I didn’t win the Powerball, which is probably fine since I would almost assuredly be one of those people who squander the money on frivolous stuff. Sure, I’d end up broke and dead in a few years after overdosing on Easy Cheese laced with PCP, but my spending spree would be the stuff of movies or at the very least a five-season series on HBO.
My first major cash waste as a newly minted almost-billionaire would have been to start a wayward chef sanctuary to let the dozens of washed-out culinary artists who still reside in this town live out the rest of their years on a 40-acre farm, debating the merits of using suvee technique for fowl.
I know for certain I would have bought the building that housed the recently shuttered El Campestre Chula Vista and get it back up to code. The beloved authentic haute Mexican eatery, which just opened in May, reportedly closed only because its admittedly breathtaking space is apparently about as sturdy as a Malaysian airliner.
At least Campestre’s (grieving) sister-restaurant, Revolver Taco Lounge (2822 W 7th St, 817-820-0122) will be staying put. The upscale abuela-approved eatery signed a new lease after months of rumors about its impending demise circulated through foodie circles and print publications. The place, according to its Facebook page, will also be opening for lunch this week. The new daytime concept will include a taco meat buffet for $12, which is well within my non-Powerball-winning budget.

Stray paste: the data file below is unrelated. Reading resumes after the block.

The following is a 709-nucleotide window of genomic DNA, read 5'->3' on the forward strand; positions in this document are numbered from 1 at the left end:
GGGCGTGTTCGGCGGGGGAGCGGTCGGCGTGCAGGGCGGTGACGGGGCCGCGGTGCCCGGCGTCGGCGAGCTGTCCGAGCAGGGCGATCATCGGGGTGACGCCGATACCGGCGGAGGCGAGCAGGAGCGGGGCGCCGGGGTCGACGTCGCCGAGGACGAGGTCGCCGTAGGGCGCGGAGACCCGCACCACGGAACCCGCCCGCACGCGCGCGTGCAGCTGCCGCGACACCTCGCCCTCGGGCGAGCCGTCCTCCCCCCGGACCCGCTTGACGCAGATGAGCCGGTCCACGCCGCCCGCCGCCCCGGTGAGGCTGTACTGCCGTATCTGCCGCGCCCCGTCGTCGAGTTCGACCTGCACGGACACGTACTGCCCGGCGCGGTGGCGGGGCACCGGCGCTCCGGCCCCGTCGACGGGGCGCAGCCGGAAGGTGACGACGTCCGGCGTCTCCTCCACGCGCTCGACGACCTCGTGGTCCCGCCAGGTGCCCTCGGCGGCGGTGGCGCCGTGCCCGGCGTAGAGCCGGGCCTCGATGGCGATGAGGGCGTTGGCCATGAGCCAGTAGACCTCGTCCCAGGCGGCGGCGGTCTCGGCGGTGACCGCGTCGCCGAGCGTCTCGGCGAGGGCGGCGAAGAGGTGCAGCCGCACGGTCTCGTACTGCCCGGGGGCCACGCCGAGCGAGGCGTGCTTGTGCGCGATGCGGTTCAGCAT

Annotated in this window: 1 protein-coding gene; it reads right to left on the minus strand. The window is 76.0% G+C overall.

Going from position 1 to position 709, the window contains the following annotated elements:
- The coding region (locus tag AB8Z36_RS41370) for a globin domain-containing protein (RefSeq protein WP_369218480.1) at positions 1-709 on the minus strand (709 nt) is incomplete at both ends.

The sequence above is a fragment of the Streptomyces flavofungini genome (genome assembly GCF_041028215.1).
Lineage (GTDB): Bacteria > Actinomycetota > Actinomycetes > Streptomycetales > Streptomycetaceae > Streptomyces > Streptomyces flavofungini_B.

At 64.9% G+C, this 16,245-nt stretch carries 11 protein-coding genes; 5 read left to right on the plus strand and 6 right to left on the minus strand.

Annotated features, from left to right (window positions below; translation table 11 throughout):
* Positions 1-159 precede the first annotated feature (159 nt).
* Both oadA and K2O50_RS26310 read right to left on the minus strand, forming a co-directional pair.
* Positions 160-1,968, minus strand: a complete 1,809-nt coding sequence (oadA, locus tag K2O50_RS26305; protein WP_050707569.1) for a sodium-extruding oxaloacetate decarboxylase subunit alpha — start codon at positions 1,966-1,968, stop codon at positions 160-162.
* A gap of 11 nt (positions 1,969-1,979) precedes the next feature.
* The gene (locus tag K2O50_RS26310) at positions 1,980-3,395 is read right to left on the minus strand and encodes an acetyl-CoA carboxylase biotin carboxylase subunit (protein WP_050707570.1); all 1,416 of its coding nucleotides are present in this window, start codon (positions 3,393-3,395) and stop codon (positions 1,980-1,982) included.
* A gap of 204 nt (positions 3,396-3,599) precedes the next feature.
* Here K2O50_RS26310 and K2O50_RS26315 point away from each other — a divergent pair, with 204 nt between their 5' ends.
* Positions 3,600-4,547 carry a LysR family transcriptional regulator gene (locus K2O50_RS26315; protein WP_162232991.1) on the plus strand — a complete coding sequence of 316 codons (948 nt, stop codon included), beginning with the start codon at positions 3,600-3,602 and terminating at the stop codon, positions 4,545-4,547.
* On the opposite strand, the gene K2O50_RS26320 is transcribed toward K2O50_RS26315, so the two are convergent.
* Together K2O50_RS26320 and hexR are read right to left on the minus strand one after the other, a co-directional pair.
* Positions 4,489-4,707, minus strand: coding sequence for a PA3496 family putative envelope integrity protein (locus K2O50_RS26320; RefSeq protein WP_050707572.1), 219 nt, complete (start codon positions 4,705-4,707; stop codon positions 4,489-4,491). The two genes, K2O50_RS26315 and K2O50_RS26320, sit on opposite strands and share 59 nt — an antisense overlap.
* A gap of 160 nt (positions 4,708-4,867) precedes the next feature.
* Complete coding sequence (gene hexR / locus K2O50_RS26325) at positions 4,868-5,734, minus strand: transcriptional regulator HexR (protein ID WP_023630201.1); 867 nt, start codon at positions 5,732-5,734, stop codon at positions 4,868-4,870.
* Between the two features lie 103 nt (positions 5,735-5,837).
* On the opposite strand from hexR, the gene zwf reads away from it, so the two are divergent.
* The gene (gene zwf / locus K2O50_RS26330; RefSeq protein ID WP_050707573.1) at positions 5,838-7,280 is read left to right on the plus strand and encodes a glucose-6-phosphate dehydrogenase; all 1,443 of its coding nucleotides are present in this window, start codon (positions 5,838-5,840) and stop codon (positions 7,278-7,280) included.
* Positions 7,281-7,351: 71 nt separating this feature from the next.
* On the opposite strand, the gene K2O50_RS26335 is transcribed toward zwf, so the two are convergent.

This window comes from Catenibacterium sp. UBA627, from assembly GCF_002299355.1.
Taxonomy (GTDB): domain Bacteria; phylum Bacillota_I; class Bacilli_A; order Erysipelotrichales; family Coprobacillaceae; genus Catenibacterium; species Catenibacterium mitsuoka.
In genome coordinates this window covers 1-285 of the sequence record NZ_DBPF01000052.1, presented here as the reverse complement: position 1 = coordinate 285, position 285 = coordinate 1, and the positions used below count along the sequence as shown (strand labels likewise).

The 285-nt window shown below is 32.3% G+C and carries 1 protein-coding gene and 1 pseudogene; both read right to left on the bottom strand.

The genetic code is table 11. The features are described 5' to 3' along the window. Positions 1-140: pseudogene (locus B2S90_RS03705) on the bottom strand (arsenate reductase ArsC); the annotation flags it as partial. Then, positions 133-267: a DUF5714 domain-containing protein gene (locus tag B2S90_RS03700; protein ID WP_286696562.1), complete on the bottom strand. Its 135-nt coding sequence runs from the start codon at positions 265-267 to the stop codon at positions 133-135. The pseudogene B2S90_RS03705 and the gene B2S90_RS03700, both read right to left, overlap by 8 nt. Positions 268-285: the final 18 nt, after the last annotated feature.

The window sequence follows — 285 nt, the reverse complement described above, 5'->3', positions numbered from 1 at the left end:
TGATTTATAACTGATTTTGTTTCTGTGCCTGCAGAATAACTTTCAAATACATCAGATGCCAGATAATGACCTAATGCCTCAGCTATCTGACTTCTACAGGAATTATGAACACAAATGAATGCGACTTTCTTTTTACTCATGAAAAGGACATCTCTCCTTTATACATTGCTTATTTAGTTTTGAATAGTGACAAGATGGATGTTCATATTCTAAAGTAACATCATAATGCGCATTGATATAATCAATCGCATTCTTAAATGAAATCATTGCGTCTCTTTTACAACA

With almost $1 billion stuffed in my mattress, I probably would have spent a lot more time at the vine-covered A-framed gem, Saint-Emilion Restaurant (3617 W 7th St, 817-737-2781). I spent New Year’s Eve at Fort Worth’s longest-standing French bistro, and the food was as impressive as ever –– well, almost. The duck skin was wonderfully crispy, the medallions of lamb melted on the tongue luxuriously, and champagne tickled the lips as the bubbles passed through.
The only disappointment in an otherwise flawless night was the floating island dessert, which I have lauded many times in this space and fought bare-knuckle during our Best Of discussions to give the poached meringue morsel its rightful acclaim. But the ile flottante was so badly overcooked, I could have used it to clean my bathtub. And the pool of crème anglaise that normally coats the bottom of the dish was nonexistent.
I also would have used my money to fix Kin-Kin Urban Thai (2801 W 7th St, 817-984-1361). Chef Eddy Thretipthuangsin recently dumbed down his once-creative menu. The Weekly named the place the best new restaurant 2015’s Best Of issue on the strength of some of the most innovative fusion fare this town has ever seen.
On a recent visit, some of the kitchen’s signature dishes, including the Kin Kin burger and the whole branzino, were gone. In their place were traditional Thai dishes, which were admittedly tasty. My green curry shrimp ($14.95) was delicious. The mélange of green curry paste, coconut milk, bamboo shoots, Anaheim peppers, basil, and eggplant was elegant, balanced, and oh-so spicy. As good as it was, I never went to Kin Kin for the Pad Thai. With my Powerball winnings, I’d buy the place and only allow the staff to serve my favorites.
I did win $12 from the last Powerball drawing, so I can at least get some lunch at Revolver. Nah, I’ll just reinvest in the idiot tax.
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